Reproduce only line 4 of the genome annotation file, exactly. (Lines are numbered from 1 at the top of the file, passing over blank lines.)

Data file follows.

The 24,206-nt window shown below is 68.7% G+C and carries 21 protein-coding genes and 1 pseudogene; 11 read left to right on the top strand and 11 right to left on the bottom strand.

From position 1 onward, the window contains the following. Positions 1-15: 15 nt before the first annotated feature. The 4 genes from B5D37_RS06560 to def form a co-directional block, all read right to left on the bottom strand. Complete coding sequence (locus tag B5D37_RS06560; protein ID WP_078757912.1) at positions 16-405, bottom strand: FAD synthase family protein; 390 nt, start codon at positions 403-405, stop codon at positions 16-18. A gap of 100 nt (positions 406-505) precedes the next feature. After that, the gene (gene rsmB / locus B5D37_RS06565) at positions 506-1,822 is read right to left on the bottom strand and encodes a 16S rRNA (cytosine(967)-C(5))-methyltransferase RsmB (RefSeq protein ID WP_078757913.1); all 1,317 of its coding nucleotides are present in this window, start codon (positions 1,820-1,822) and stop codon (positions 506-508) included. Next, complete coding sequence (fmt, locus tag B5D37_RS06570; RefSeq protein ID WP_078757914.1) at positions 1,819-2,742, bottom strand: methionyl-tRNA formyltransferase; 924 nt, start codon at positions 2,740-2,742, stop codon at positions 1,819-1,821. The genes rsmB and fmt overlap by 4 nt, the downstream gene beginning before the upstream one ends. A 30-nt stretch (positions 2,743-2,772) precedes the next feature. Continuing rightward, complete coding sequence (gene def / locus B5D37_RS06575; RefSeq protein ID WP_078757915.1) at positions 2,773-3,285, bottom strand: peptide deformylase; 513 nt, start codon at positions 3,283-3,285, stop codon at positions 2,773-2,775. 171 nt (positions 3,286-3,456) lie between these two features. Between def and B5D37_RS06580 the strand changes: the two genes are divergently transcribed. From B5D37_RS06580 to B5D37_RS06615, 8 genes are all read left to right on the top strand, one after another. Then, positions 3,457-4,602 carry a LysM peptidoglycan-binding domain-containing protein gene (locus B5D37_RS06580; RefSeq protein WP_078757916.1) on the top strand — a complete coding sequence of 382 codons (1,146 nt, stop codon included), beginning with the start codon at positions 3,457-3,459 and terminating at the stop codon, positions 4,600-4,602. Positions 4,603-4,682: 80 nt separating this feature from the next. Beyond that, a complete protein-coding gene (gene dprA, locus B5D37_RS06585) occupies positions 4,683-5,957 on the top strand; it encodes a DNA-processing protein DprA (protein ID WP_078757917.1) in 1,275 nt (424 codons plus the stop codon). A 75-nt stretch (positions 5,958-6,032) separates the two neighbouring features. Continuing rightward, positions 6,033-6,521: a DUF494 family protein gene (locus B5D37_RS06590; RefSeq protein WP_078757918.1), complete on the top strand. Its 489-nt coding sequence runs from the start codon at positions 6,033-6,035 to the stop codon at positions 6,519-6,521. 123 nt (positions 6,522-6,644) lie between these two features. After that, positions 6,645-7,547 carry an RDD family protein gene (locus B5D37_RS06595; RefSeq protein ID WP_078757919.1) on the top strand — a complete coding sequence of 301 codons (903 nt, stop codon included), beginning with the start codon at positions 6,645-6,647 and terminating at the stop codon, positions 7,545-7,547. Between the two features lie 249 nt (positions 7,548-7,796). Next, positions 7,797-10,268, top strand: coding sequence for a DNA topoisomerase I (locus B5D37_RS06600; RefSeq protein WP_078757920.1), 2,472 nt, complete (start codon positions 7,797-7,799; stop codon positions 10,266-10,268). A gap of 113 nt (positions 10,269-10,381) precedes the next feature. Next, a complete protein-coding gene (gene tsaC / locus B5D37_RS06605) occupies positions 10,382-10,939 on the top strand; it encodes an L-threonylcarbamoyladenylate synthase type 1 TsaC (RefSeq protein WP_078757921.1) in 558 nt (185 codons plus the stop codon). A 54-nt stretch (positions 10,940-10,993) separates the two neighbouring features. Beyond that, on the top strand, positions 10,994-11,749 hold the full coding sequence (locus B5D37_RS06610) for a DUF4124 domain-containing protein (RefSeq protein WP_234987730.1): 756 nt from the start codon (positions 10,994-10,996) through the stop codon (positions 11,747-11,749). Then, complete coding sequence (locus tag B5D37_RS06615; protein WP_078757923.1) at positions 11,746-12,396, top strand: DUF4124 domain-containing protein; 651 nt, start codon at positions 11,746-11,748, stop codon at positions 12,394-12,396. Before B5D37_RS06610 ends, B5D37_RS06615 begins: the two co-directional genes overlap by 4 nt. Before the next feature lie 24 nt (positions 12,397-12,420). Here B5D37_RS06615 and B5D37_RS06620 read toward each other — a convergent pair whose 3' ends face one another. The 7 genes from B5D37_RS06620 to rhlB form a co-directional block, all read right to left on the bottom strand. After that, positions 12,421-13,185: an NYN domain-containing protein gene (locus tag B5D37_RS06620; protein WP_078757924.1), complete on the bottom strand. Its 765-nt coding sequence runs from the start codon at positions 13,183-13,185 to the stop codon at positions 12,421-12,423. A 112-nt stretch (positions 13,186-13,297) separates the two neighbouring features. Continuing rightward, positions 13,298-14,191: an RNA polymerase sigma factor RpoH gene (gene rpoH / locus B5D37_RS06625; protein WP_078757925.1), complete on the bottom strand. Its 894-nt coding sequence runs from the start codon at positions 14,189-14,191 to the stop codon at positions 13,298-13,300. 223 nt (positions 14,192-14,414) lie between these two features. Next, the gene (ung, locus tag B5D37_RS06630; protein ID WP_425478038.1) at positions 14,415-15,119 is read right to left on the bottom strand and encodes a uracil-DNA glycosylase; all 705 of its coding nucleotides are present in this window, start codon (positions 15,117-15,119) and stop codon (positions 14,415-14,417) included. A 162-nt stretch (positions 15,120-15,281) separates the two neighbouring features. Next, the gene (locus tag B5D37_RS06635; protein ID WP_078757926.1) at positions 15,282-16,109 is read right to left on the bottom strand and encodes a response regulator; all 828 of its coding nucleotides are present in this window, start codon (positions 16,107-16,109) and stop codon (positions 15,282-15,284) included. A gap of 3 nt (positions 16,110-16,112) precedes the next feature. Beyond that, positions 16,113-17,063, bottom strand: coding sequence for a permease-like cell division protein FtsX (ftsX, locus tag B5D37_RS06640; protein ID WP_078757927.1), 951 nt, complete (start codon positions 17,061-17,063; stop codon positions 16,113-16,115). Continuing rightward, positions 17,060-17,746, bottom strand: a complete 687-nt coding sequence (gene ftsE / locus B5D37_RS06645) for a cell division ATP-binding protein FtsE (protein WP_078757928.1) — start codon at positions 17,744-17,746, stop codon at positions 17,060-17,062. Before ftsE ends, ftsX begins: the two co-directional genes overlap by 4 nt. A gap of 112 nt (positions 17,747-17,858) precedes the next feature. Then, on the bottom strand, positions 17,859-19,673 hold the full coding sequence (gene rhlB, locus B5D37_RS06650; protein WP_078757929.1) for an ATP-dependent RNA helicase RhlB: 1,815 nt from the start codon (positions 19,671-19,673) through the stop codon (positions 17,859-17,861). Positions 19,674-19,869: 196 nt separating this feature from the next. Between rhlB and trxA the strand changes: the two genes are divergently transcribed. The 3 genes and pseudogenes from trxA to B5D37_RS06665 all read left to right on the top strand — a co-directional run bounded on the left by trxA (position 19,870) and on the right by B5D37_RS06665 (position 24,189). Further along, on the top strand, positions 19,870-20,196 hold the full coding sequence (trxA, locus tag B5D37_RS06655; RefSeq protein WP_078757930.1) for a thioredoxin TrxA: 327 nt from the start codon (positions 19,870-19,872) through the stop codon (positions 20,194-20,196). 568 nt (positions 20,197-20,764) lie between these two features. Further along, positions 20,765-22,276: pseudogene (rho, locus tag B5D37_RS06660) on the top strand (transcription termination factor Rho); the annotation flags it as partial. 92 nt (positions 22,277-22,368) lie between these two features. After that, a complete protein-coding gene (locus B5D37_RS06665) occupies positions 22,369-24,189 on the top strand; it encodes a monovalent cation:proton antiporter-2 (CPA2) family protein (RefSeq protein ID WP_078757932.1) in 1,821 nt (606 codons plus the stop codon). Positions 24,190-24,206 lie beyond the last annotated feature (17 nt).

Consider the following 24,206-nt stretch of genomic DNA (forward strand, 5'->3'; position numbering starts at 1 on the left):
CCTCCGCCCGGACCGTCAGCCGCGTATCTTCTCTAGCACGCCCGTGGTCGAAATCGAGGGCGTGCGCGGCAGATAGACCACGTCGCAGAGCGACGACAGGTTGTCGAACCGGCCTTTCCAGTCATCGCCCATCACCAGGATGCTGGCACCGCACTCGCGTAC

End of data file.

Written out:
CCTCCGCCCGGACCGTCAGCCGCGTATCTTCTCTAGCACGCCCGTGGTCGAAATCGAGGGCGTGCGCGGCAGATAGACCACGTCGCAGAGCGACGACAGGTTGTCGAACCGGCCTTTCCAGTCATCGCCCATCACCAGGATGCTGGCACCGCACTCGCGTAC